ENERGY WATCH #1 - October 2, 2018
Only two years ago, analysts and (famous) economists, including “eminent climate economist Lord Nicholas Stern of the London School of Economics”, hailed it as a “turning point in the climate change battle”: China’s apparent “coal peak”.
“The battle against climate change has passed a historic turning point with China’s huge coal burning finally having peaked, according to senior economists”, wrote The Guardian. “Its coal consumption peaked in 2014, much earlier than expected, and then began falling.”
The Guardian referred to a paper published in Nature Geoscience by Stern with colleagues from Tsinghua University in Beijing: “The economists argue in a new paper … that this can now be seen as permanent trend, not a blip, due to major shifts in the Chinese economy and a crackdown on pollution.”
“I think it is a real turning point,” said Stern. “I think historians really will see [the coal peak of] 2014 as a very important event in the history of the climate and economy of the world.”
Last week on 26 September the Guardian ran a very different headline: “Satellite images show ‘runaway’ expansion of coal power in China”.
The economists turned out to be very wrong. There is no coal “peak demand” in China.
A new report (Global Coal Plant Tracker) released on 20 September by NGO CoalSwarm notes that “Like an approaching tsunami triggered by a distant earthquake, a massive cohort of hundreds of new coal-fired power plants is on course to be added to the already overbuilt Chinese coal plant fleet.”
The report, which got widespread coverage in the media last week (here the BBC report), showed that no less than 259 GW of new coal capacity is under development in China, as much as the entire U.S. coal power fleet.
The “wave of new capacity” that is starting to come online is “the result of a permitting surge from late 2014 to early 2016, after a regulatory devolution from central to provincial authorities, notes Coal Swarm.“In 2016 and 2017, central authorities sought to rein in the surge through a series of suspension orders. Contrary to previous reporting and analysis, many of the restrictions only delayed new projects rather than stopping them.”
According to CoalSwarm:
- China’s developmental pipeline places it on a trajectory to exceed its own announced 1100 GW coal power cap through 2020, with coal power capacity already at 993 GW in 2018.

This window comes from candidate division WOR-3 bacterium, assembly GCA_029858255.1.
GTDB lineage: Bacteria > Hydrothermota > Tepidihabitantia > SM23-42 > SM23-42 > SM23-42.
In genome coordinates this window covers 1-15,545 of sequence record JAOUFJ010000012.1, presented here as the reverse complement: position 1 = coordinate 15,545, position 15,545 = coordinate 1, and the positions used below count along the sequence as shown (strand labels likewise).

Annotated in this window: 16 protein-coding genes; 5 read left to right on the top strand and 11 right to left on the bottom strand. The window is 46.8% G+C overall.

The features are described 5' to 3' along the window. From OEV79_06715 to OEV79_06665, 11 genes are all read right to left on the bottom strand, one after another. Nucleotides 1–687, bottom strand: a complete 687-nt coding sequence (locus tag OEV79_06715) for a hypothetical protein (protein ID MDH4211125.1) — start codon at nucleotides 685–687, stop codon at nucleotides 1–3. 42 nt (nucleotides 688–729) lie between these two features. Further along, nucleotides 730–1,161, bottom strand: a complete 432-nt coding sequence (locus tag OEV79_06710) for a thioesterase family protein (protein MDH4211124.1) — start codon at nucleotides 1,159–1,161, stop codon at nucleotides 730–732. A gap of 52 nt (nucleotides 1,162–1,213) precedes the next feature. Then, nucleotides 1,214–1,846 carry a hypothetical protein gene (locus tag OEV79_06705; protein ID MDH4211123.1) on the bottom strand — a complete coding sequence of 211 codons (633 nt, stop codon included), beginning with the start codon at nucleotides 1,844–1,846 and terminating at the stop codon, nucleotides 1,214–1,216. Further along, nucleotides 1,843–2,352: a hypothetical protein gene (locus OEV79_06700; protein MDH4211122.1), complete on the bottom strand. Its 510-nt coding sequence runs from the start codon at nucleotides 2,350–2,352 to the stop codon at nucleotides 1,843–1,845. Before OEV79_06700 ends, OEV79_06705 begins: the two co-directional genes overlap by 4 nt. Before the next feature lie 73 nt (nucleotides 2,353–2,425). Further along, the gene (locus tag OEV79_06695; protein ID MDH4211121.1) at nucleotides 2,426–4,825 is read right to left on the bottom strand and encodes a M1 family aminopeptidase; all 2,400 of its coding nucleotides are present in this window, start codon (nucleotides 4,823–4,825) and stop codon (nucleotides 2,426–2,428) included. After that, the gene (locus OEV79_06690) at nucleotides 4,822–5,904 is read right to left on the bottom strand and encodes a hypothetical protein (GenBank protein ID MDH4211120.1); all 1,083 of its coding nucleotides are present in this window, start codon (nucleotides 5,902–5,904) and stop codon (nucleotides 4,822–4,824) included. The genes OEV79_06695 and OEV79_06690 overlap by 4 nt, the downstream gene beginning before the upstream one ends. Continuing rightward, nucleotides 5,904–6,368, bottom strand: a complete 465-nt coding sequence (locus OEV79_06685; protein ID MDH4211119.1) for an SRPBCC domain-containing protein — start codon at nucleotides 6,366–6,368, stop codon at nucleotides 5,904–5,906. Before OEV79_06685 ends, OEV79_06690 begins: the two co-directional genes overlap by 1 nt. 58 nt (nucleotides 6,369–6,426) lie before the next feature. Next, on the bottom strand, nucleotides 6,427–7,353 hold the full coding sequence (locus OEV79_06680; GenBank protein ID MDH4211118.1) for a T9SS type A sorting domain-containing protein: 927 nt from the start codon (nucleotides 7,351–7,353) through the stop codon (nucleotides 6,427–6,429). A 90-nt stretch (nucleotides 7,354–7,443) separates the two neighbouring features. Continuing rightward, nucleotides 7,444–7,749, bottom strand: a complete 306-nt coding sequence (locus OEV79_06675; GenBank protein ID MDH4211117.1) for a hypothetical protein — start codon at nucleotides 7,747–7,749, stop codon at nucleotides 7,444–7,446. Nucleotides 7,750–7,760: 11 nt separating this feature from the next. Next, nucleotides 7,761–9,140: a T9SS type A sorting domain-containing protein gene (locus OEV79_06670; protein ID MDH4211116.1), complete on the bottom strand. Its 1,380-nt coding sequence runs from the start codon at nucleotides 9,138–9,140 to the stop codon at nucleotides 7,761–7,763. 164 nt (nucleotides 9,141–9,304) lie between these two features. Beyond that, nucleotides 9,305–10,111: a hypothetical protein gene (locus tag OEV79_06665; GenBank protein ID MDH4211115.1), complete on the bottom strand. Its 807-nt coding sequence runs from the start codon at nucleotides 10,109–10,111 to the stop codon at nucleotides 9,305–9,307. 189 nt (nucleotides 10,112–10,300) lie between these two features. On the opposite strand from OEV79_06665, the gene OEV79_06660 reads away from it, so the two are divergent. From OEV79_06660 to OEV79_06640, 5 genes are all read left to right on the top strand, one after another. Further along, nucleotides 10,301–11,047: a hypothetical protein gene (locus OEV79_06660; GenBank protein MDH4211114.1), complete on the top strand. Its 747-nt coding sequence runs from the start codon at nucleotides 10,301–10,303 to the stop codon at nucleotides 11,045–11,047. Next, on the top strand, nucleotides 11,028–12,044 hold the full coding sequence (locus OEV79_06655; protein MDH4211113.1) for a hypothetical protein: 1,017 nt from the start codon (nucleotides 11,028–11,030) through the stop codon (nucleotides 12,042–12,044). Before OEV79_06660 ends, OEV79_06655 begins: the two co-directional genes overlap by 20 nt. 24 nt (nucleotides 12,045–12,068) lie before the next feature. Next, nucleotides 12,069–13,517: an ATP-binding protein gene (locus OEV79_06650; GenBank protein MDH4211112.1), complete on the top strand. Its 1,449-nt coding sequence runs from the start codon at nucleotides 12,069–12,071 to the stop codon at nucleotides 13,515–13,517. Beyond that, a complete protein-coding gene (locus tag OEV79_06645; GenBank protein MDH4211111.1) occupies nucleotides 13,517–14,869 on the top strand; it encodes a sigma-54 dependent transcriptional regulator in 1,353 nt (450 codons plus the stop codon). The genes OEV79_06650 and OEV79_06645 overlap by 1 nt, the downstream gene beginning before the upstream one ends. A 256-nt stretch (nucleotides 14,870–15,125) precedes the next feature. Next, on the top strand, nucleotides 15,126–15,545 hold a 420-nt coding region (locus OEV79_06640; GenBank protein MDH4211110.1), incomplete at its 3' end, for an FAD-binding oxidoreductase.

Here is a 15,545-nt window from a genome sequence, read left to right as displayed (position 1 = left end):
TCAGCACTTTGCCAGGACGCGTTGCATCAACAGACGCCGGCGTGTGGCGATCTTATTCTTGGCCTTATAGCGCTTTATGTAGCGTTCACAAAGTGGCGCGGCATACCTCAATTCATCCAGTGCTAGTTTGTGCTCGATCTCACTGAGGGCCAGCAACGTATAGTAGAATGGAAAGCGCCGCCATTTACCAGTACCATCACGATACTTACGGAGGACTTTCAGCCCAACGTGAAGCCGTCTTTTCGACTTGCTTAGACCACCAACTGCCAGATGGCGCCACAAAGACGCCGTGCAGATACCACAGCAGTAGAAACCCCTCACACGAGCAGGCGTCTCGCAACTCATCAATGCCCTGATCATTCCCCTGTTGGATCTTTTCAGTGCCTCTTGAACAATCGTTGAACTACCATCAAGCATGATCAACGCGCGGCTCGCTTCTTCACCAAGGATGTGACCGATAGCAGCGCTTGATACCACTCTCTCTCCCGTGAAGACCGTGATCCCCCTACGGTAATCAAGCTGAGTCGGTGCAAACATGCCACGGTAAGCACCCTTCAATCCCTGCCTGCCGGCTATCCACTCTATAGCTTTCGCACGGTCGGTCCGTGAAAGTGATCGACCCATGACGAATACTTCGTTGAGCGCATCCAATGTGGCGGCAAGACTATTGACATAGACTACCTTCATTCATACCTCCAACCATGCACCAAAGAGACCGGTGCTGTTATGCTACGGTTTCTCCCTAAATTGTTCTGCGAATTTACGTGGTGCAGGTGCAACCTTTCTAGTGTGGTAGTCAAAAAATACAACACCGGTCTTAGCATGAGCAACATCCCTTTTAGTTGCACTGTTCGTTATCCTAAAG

- Adding 259 GW of new coal power in China is wildly out of line with the Paris climate agreement. According to the IEA, a 50% chance of limiting future temperature increases to 1.75°C requires China phase out its traditional coal plants by 2045.
- The surge in new projects will overwhelm China’s own 1100 GW coal cap in the country’s current Five-Year Plan.
- Given that China’s coal fleet operates less than half the time, 259 GW additional coal power capacity is unneeded and represents US$210 billion in capital expenditures that could instead fund nearly 300 GW of solar PV or 175 GW of onshore wind power.
The new findings from CoalSwarm are confirmed by two other reports, which got much less coverage, but point to the same trend. As we reported last week on Energy Post Weekly, according to figures from Greenpeace, the use of coal in China is growing rapidly again: 2% in 2017 and 3% in the first half of 2018.
In addition, energy consultancy Wood MacKenzie reported that China could add as much as 400 million tons of coal mining capacity over the next two years – a 10% increase. “For all its talk about cutting coal mining capacity, China actually plans to add more”, noted news agency Bloomberg.
China promised to “peak” emissions around 2030, decrease carbon dioxide emissions per unit of economic output and use more green energy, notes Bloomberg. But the Wood Mackenzie analysis “shows that China is far away from a green energy renaissance like many environmental activists hope.”